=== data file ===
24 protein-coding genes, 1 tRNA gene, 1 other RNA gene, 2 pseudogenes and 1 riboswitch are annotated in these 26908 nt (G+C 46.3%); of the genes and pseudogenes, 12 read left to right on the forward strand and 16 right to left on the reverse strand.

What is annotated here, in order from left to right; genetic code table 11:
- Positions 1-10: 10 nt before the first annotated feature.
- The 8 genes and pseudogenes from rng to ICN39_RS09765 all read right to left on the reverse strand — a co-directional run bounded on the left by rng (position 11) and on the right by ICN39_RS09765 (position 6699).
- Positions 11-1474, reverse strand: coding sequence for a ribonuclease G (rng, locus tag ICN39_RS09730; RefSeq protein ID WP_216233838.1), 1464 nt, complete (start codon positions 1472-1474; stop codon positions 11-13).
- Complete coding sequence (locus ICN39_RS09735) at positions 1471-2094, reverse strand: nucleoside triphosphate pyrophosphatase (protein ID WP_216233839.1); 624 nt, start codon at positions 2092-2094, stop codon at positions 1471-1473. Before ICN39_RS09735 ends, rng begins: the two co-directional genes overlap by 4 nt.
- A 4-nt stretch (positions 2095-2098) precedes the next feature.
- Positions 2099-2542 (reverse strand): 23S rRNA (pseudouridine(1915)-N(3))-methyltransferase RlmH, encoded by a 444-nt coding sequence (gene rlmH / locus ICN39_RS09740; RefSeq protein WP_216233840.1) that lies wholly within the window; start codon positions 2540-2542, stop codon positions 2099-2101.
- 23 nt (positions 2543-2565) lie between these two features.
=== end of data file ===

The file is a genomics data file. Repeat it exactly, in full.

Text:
24 protein-coding genes, 1 tRNA gene, 1 other RNA gene, 2 pseudogenes and 1 riboswitch are annotated in these 26908 nt (G+C 46.3%); of the genes and pseudogenes, 12 read left to right on the forward strand and 16 right to left on the reverse strand.

What is annotated here, in order from left to right; genetic code table 11:
- Positions 1-10: 10 nt before the first annotated feature.
- The 8 genes and pseudogenes from rng to ICN39_RS09765 all read right to left on the reverse strand — a co-directional run bounded on the left by rng (position 11) and on the right by ICN39_RS09765 (position 6699).
- Positions 11-1474, reverse strand: coding sequence for a ribonuclease G (rng, locus tag ICN39_RS09730; RefSeq protein ID WP_216233838.1), 1464 nt, complete (start codon positions 1472-1474; stop codon positions 11-13).
- Complete coding sequence (locus ICN39_RS09735) at positions 1471-2094, reverse strand: nucleoside triphosphate pyrophosphatase (protein ID WP_216233839.1); 624 nt, start codon at positions 2092-2094, stop codon at positions 1471-1473. Before ICN39_RS09735 ends, rng begins: the two co-directional genes overlap by 4 nt.
- A 4-nt stretch (positions 2095-2098) precedes the next feature.
- Positions 2099-2542 (reverse strand): 23S rRNA (pseudouridine(1915)-N(3))-methyltransferase RlmH, encoded by a 444-nt coding sequence (gene rlmH / locus ICN39_RS09740; RefSeq protein WP_216233840.1) that lies wholly within the window; start codon positions 2540-2542, stop codon positions 2099-2101.
- 23 nt (positions 2543-2565) lie between these two features.